Go to one of the big establishments in Genoa, Florence or Rome of an afternoon and it will be found overflowing with a mixture of the tourists of all nations, and members of Italian society as well. One may see an Italian officer looking like an operatic stage tenor in his long, graceful, pale-grey cloak, with his family, the women well-dressed, but lacking the chic of the Frenchwoman. There will be young collegians and young girls chaperoned by their mothers. In the height of season, from February to May, one will hear as much English spoken as Italian. Scattered about are little café tables, where a waiter will come to take your order, but it is quite the proper thing to wander about, selecting your own cake from the varied assortment displayed on long tables and counters at the end of the room. The variety of these cakes is bewildering. In the confection of little sweet cakes the Italians lead the world. Coffee is usually good, the tea fair to middling and the chocolate is served with whipped cream. The price of it all depends upon one's capacity for sweet things, but a lira should cover the cost of many cakes. In most of these Italian pastry shops there is something which greatly resembles a bar, from which are distributed all manner of drinks; that most largely consumed is the sweet, sticky, Italian Vermouth, the best brand of which is familiarly called "Cinzano." The Italian comes, too, to the pastry shop for his before-dinner apéritif, when he usually orders bitters, the most popular brand being "Fernet-Branca."

     The Italian pastry shop is found in the most unexpected places, often as an attachment of a drug store, when it will be labelled "Drogheria e Pasticcaria," an ominous conjunction of words. Queer places they are, but barring the pastry, they run otherwise somewhat parallel to our own drug stores. The soda fountain is replaced by rows of bottles of sticky, syrupy drinks, and one stands before the counter and orders a "Cinzano," or sits down at a little table and sips bitters. The Italians declare that Vermouth is an antidote for fever, but in spite of this theory the drogheria is as prevalent as the pasticcaria, and often combines the functions of the two in as appetising a way as possible, the chief precaution taken seeming to be that the drugs shall not get mixed up with the pastry. You sit at a little table and watch the show go on, sipping a cup of chocolate, while the young man at the counter at your elbow weighs out senna and quinine to another client.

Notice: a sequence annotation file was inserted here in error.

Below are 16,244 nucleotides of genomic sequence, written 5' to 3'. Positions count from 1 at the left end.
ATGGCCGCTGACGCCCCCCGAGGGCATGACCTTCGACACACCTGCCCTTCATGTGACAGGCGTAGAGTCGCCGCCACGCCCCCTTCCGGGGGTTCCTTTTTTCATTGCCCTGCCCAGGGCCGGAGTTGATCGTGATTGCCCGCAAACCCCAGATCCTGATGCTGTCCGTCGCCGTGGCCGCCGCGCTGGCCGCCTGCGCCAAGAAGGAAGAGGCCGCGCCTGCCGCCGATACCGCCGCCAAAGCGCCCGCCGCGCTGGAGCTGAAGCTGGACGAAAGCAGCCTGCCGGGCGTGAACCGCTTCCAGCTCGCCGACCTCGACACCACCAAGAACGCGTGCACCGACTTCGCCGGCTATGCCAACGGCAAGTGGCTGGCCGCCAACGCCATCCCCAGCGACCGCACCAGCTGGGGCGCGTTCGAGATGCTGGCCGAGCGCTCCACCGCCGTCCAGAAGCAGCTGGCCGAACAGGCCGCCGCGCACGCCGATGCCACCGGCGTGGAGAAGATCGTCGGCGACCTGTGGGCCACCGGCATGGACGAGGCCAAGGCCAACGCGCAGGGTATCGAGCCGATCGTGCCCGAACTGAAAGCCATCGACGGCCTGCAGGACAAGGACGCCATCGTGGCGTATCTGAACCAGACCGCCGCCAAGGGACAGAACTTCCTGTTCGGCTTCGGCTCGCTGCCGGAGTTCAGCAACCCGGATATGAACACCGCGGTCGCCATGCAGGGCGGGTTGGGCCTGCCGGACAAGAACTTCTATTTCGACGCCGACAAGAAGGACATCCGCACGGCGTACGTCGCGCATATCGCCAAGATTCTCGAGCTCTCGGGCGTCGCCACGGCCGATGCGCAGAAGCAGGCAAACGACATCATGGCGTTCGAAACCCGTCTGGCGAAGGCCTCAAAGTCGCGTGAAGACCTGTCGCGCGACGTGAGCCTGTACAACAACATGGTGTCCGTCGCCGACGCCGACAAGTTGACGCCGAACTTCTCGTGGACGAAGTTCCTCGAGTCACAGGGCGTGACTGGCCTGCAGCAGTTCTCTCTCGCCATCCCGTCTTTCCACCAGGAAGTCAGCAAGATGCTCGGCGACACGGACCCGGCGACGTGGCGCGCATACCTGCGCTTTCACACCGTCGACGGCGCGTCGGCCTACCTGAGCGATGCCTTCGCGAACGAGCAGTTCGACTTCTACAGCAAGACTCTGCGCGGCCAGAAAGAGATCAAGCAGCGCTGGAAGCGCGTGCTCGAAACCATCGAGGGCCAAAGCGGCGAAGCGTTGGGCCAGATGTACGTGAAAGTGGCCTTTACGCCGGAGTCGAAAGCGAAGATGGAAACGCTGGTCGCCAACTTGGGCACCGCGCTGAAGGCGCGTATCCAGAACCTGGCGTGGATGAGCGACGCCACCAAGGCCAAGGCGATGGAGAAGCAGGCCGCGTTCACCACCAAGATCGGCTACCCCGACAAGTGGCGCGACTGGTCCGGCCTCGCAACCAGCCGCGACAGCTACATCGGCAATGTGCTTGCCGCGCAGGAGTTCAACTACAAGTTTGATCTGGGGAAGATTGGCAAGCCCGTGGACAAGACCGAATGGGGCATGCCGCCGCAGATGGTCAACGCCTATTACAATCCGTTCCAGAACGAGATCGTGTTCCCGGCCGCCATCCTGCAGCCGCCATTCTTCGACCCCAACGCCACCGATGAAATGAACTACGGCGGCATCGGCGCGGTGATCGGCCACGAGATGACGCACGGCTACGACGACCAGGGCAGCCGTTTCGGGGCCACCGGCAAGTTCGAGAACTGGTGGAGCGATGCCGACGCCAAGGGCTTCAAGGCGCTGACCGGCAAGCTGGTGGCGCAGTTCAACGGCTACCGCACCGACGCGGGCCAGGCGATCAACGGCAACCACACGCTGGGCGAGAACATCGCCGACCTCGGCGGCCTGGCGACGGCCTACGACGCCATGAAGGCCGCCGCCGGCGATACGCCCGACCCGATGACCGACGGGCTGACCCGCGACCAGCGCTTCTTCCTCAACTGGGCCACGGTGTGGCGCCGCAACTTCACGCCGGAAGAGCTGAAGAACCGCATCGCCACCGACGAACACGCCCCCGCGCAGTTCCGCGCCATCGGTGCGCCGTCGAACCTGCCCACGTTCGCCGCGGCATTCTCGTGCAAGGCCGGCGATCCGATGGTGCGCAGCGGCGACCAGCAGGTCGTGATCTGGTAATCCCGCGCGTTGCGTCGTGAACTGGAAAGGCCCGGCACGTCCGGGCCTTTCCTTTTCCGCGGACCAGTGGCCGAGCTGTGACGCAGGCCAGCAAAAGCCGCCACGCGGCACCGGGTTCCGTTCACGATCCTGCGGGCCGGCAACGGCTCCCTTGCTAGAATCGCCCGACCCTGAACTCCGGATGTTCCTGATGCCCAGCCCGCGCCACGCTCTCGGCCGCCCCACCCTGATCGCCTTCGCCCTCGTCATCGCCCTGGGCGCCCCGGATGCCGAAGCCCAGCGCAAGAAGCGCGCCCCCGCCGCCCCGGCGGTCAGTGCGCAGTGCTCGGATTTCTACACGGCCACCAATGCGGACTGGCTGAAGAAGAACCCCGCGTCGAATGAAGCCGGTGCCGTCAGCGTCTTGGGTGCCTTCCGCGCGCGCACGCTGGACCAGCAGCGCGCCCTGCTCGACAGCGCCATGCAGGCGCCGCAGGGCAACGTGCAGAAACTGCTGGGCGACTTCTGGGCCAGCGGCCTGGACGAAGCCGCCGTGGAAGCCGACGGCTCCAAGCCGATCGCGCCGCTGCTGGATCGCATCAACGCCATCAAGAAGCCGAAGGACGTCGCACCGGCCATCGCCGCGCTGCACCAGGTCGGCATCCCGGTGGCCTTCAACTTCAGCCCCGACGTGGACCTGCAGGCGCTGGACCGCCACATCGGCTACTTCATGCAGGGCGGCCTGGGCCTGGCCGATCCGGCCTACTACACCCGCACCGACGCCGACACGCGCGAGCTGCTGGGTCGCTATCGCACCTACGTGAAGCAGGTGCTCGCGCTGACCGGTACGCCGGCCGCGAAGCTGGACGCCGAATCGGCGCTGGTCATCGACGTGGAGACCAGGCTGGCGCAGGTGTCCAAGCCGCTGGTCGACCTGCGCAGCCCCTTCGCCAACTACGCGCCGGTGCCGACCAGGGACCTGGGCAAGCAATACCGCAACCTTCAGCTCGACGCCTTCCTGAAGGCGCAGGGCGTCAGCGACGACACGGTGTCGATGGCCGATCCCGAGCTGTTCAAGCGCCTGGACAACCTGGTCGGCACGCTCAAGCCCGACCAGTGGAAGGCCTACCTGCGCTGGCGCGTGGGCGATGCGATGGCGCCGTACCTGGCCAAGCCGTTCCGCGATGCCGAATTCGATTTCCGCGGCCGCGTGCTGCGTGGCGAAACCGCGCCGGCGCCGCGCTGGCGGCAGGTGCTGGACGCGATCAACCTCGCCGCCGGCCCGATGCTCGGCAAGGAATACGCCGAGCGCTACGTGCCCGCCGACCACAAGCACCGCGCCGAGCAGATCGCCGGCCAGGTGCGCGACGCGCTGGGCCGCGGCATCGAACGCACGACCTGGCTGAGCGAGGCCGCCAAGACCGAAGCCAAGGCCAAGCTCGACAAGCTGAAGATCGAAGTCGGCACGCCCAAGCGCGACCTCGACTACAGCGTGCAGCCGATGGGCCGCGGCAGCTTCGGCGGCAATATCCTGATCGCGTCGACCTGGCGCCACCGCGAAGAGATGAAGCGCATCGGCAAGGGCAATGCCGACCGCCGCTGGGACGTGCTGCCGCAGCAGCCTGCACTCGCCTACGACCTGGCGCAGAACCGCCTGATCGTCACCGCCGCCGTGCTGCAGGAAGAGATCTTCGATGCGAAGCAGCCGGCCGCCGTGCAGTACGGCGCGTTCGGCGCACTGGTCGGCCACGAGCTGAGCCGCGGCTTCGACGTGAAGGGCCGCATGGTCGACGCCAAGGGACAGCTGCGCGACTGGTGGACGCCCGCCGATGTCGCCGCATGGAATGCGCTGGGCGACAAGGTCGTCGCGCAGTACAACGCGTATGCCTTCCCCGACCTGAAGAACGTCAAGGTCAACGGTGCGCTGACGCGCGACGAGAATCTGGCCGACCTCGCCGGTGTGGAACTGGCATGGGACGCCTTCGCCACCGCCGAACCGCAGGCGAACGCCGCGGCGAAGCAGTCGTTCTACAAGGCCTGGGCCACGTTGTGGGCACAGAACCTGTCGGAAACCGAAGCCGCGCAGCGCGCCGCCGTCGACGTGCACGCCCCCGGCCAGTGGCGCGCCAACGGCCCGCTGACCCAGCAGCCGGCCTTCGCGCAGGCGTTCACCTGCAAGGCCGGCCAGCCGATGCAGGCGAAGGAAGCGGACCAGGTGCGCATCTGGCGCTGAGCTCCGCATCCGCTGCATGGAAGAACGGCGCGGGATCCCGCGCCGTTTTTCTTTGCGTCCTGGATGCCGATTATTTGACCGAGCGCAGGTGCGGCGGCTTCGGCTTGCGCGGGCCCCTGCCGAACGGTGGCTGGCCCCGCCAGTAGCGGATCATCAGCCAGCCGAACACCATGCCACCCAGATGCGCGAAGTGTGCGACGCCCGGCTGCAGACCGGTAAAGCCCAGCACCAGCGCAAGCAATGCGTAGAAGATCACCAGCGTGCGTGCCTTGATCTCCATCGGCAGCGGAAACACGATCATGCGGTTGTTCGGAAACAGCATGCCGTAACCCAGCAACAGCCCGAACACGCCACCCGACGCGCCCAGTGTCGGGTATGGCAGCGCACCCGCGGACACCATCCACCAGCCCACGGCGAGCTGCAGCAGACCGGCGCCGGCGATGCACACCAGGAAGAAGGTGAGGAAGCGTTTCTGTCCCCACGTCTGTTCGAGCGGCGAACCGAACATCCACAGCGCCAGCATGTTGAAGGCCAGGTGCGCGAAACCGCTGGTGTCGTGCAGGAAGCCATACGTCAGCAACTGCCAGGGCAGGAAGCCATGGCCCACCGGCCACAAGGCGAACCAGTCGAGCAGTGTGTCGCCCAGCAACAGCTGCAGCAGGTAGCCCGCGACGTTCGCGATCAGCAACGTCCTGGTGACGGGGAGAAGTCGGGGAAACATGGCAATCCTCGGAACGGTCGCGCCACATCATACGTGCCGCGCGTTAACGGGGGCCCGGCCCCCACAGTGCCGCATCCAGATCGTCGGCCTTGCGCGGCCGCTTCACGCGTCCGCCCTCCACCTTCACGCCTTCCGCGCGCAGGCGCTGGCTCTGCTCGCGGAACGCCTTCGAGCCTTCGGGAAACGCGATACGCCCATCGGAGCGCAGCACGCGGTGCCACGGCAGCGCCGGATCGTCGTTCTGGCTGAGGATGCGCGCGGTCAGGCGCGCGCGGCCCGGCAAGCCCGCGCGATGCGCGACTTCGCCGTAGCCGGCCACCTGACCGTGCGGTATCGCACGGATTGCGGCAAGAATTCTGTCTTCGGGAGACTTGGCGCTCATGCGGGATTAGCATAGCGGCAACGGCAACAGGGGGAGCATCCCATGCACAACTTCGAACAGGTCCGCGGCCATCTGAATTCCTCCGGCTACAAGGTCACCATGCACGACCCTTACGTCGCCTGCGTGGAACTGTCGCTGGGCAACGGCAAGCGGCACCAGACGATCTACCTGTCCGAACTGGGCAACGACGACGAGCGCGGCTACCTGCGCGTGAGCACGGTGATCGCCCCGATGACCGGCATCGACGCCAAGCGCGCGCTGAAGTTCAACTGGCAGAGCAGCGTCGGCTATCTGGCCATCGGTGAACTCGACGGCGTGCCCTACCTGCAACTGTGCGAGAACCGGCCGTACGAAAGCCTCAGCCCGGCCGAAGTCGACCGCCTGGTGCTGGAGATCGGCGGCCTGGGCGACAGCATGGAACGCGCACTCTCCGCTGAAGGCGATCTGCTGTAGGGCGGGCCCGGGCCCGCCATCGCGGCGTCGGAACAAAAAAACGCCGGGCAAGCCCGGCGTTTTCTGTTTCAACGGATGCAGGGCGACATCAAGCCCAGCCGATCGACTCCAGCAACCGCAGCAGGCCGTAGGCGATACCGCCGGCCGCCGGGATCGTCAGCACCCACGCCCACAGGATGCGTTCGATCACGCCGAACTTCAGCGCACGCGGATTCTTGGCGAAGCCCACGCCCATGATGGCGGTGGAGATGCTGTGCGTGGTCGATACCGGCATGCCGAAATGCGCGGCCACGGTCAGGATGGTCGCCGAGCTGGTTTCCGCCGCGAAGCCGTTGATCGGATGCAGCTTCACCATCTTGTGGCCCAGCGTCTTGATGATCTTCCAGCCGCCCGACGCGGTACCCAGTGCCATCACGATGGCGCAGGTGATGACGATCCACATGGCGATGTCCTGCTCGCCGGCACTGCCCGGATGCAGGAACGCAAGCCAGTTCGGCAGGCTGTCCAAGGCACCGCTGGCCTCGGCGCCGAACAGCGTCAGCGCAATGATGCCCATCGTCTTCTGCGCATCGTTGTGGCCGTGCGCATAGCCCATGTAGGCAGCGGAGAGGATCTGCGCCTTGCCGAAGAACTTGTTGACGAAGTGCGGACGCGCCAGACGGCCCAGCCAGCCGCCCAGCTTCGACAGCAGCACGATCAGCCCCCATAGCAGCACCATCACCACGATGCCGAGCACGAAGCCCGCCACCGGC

The pasticcaria in Italy is particularly welcome, as meals out of hours at hotels are rather uncertain, particularly in the countryside trattoria. It is a fact, too, that the rolls and coffee that one gets at the pasticcaria, are usually far and away ahead of those of the albergo.

     The fare of the German beer garden is an agreeable varient in the food that one eats between hours, though its speiskarte is chiefly cheese and sandwiches. Between Italy and Germany comes Switzerland. The business-like Swiss restaurant and inn-keepers are all things to all classes of travellers, and one may run the gamut from the tea-shop, French card through to the beer garden. Switzerland has, moreover, its own style of go-between meals. Nearly every panorama of lake and mountain may be enjoyed from the vantage point of some little eating place, where one sits under a neatly barbered tree and eats bread and butter and honey, and milk from the cows that graze on the mountains above the clouds. Switzerland flows with milk and honey. One can see the brown and white cows perched high up on the mountain slopes, but one never sees the busy bees that supply the golden, sticky, so-called honey that is so lavishly ladled out. This very lavishness on the part of the economic Swiss is of itself suspicious. The little waitress of the Oberland, garbed in a black aureole coiffe and a breastplate of clanking, silver chains, once gave away the receipt: "Oh, no; it's not honey; it's made of sugar and glucose and something else; I have forgot just what, madame." It may have been the honey that was forgotten, for there is undoubtedly little of the bee-made taste about the concoction. However, the glorious mountain air counteracts any bad effects, and one is not critical or over-fastidious of their food with such a panorama as that of the Alps in view.

     Prices rise with the altitude in the Alps, the cost of living depending largely upon the difficulty of transporting food up and down mountain roads. From one to two francs ought, though, to buy a little Swiss luncheon, which will be served on the red and white checkerboard tablecloth that one usually sees in a Swiss or German restaurant – the pattern sometimes varies, but the colour scheme rarely.